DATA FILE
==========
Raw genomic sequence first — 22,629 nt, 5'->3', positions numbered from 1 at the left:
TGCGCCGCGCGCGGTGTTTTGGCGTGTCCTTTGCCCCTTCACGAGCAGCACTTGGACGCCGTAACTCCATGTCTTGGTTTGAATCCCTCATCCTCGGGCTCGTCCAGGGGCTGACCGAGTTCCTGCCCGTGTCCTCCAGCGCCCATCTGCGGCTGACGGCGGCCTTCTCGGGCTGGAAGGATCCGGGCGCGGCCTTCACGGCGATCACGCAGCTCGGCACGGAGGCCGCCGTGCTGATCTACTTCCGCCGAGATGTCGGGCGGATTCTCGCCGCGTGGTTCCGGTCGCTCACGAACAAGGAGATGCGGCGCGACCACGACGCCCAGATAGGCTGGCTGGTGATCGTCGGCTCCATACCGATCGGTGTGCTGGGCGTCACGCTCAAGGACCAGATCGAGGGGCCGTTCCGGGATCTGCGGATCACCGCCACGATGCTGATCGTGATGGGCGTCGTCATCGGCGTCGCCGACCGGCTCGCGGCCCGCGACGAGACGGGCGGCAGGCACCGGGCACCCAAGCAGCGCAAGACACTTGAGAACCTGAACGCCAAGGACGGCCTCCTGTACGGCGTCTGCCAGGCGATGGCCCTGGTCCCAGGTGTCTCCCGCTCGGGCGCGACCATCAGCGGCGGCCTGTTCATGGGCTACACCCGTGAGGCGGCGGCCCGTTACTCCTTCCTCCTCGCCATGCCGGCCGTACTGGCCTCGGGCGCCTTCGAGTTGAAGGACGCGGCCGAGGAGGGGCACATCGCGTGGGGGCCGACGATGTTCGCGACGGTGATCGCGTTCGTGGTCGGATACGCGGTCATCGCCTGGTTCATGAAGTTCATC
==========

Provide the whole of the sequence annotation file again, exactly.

Raw genomic sequence first — 22,629 nt, 5'->3', positions numbered from 1 at the left:
TGCGCCGCGCGCGGTGTTTTGGCGTGTCCTTTGCCCCTTCACGAGCAGCACTTGGACGCCGTAACTCCATGTCTTGGTTTGAATCCCTCATCCTCGGGCTCGTCCAGGGGCTGACCGAGTTCCTGCCCGTGTCCTCCAGCGCCCATCTGCGGCTGACGGCGGCCTTCTCGGGCTGGAAGGATCCGGGCGCGGCCTTCACGGCGATCACGCAGCTCGGCACGGAGGCCGCCGTGCTGATCTACTTCCGCCGAGATGTCGGGCGGATTCTCGCCGCGTGGTTCCGGTCGCTCACGAACAAGGAGATGCGGCGCGACCACGACGCCCAGATAGGCTGGCTGGTGATCGTCGGCTCCATACCGATCGGTGTGCTGGGCGTCACGCTCAAGGACCAGATCGAGGGGCCGTTCCGGGATCTGCGGATCACCGCCACGATGCTGATCGTGATGGGCGTCGTCATCGGCGTCGCCGACCGGCTCGCGGCCCGCGACGAGACGGGCGGCAGGCACCGGGCACCCAAGCAGCGCAAGACACTTGAGAACCTGAACGCCAAGGACGGCCTCCTGTACGGCGTCTGCCAGGCGATGGCCCTGGTCCCAGGTGTCTCCCGCTCGGGCGCGACCATCAGCGGCGGCCTGTTCATGGGCTACACCCGTGAGGCGGCGGCCCGTTACTCCTTCCTCCTCGCCATGCCGGCCGTACTGGCCTCGGGCGCCTTCGAGTTGAAGGACGCGGCCGAGGAGGGGCACATCGCGTGGGGGCCGACGATGTTCGCGACGGTGATCGCGTTCGTGGTCGGATACGCGGTCATCGCCTGGTTCATGAAGTTCATC